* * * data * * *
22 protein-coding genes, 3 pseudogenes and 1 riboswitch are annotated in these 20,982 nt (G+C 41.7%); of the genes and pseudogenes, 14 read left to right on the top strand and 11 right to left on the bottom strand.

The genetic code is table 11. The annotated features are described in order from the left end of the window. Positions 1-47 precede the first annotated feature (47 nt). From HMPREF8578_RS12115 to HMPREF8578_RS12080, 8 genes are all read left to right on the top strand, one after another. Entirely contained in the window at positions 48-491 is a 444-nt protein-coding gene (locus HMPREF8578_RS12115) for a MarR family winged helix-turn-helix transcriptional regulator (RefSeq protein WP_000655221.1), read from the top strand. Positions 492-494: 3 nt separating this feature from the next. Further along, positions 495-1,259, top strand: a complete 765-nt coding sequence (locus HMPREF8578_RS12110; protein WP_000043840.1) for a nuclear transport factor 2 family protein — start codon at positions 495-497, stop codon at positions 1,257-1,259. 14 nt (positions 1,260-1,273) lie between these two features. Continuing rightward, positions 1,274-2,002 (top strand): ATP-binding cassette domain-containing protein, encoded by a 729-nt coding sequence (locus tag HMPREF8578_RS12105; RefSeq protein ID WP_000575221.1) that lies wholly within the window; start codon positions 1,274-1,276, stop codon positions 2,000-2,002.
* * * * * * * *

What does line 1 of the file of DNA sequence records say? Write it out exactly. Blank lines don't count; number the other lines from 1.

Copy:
22 protein-coding genes, 3 pseudogenes and 1 riboswitch are annotated in these 20,982 nt (G+C 41.7%); of the genes and pseudogenes, 14 read left to right on the top strand and 11 right to left on the bottom strand.